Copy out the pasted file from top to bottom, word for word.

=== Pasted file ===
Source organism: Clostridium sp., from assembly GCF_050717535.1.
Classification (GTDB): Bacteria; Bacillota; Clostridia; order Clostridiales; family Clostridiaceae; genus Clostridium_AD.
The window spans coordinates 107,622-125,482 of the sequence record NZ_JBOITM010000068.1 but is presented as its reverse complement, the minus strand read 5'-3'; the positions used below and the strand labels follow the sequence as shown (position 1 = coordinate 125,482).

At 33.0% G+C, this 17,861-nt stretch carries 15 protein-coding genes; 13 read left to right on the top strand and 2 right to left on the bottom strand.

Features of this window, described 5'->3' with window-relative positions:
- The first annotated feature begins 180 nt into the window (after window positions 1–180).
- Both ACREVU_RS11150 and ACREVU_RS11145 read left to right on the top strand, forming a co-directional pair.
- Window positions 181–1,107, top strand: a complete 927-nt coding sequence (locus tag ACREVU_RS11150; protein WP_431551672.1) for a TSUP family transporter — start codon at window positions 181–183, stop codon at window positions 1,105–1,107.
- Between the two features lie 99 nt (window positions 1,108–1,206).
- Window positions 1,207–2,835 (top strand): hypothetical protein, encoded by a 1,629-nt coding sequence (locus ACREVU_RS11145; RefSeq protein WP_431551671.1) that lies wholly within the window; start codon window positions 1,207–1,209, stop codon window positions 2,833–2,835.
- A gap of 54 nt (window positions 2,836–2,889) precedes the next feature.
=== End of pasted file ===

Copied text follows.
Source organism: Clostridium sp., from assembly GCF_050717535.1.
Classification (GTDB): Bacteria; Bacillota; Clostridia; order Clostridiales; family Clostridiaceae; genus Clostridium_AD.
The window spans coordinates 107,622-125,482 of the sequence record NZ_JBOITM010000068.1 but is presented as its reverse complement, the minus strand read 5'-3'; the positions used below and the strand labels follow the sequence as shown (position 1 = coordinate 125,482).

At 33.0% G+C, this 17,861-nt stretch carries 15 protein-coding genes; 13 read left to right on the top strand and 2 right to left on the bottom strand.

Features of this window, described 5'->3' with window-relative positions:
- The first annotated feature begins 180 nt into the window (after window positions 1–180).
- Both ACREVU_RS11150 and ACREVU_RS11145 read left to right on the top strand, forming a co-directional pair.
- Window positions 181–1,107, top strand: a complete 927-nt coding sequence (locus tag ACREVU_RS11150; protein WP_431551672.1) for a TSUP family transporter — start codon at window positions 181–183, stop codon at window positions 1,105–1,107.
- Between the two features lie 99 nt (window positions 1,108–1,206).
- Window positions 1,207–2,835 (top strand): hypothetical protein, encoded by a 1,629-nt coding sequence (locus ACREVU_RS11145; RefSeq protein WP_431551671.1) that lies wholly within the window; start codon window positions 1,207–1,209, stop codon window positions 2,833–2,835.
- A gap of 54 nt (window positions 2,836–2,889) precedes the next feature.